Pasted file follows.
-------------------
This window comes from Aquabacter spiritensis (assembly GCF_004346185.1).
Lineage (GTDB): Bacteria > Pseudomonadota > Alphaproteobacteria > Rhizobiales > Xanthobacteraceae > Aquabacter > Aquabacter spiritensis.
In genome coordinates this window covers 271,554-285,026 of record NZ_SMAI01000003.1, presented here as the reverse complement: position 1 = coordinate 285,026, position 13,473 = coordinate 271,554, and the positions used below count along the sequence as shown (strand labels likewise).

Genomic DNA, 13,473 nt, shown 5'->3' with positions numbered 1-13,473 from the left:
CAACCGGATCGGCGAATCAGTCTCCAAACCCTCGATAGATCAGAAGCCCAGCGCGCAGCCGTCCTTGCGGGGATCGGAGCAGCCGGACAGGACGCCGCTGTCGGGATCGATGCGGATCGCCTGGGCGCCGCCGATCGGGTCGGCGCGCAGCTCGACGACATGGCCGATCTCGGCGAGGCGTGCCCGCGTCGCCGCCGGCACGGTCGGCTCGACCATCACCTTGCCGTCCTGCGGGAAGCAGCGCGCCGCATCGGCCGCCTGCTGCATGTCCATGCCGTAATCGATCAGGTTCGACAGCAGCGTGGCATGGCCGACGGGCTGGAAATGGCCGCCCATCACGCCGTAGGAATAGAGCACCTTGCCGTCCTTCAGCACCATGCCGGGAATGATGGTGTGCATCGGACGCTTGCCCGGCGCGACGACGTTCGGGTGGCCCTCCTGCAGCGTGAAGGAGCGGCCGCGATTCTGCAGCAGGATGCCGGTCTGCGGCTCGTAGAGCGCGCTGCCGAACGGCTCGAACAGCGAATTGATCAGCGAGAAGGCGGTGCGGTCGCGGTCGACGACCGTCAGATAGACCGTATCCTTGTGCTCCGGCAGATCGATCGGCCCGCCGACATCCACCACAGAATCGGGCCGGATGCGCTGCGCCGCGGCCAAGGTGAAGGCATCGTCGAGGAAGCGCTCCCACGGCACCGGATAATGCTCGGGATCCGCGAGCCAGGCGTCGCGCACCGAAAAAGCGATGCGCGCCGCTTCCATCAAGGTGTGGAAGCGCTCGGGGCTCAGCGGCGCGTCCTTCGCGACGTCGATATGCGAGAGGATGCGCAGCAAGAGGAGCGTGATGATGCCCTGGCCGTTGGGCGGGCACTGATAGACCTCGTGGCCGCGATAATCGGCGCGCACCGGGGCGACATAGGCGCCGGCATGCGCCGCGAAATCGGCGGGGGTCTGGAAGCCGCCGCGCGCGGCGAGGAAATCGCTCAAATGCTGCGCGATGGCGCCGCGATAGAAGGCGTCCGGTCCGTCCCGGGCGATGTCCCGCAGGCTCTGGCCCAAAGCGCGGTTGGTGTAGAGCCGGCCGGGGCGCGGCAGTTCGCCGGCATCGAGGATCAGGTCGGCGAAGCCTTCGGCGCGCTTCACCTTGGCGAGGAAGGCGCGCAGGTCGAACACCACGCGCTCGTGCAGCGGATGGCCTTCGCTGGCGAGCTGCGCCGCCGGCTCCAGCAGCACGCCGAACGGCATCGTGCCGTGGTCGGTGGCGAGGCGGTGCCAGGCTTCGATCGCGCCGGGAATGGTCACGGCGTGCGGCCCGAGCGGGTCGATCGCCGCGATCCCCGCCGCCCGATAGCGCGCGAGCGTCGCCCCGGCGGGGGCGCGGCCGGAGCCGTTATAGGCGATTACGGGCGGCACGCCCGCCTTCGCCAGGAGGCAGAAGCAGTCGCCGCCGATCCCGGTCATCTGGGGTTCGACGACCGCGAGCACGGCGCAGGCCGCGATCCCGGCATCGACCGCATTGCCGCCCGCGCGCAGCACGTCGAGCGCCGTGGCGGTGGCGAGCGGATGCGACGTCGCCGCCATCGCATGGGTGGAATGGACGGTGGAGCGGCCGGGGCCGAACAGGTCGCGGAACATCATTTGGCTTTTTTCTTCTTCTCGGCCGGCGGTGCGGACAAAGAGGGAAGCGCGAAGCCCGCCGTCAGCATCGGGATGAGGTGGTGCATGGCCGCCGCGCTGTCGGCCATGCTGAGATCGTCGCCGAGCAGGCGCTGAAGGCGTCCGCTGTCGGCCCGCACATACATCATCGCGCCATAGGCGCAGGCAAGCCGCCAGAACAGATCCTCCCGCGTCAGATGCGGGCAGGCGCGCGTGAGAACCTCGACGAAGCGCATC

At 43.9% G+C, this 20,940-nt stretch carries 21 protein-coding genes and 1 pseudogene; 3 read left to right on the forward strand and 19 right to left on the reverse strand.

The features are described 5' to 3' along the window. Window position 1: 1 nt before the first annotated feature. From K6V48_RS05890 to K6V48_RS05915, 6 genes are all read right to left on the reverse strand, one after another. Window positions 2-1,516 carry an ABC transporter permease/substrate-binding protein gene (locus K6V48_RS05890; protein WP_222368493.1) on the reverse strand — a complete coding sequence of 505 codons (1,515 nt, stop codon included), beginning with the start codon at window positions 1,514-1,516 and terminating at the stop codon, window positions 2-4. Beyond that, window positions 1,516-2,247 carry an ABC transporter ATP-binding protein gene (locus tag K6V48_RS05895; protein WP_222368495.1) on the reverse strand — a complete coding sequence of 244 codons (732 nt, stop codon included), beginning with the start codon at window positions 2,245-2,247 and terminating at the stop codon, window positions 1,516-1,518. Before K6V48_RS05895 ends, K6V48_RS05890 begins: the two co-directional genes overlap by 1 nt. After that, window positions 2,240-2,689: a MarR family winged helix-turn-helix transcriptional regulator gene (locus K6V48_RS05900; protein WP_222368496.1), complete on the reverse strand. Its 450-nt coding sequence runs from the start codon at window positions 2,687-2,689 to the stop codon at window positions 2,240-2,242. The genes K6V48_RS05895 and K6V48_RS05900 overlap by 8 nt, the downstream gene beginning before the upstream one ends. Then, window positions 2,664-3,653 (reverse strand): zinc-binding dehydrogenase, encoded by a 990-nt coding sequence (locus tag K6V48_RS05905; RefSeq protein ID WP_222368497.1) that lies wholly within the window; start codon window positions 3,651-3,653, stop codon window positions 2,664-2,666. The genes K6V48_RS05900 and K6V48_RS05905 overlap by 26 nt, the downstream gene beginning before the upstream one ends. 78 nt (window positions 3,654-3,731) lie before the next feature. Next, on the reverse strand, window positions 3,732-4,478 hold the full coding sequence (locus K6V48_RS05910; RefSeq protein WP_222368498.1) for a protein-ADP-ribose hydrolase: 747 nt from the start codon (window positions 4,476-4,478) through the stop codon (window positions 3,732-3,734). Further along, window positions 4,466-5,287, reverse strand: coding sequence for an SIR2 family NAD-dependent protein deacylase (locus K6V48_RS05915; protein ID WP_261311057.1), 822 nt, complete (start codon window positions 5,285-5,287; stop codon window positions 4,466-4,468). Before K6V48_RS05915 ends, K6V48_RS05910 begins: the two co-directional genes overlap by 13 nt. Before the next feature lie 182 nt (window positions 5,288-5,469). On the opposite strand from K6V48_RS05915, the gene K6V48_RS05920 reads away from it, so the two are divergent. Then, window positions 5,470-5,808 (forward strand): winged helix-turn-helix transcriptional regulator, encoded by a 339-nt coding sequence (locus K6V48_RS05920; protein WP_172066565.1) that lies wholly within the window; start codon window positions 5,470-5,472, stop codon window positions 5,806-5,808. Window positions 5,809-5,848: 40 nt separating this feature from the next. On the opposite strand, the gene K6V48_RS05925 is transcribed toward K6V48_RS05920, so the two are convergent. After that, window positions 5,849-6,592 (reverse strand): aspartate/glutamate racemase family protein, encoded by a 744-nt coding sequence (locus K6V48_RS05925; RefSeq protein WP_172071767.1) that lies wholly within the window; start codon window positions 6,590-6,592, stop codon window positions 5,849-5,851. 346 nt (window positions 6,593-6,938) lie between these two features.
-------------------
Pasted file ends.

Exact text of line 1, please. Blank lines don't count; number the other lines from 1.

This window comes from Aquabacter spiritensis (assembly GCF_004346185.1).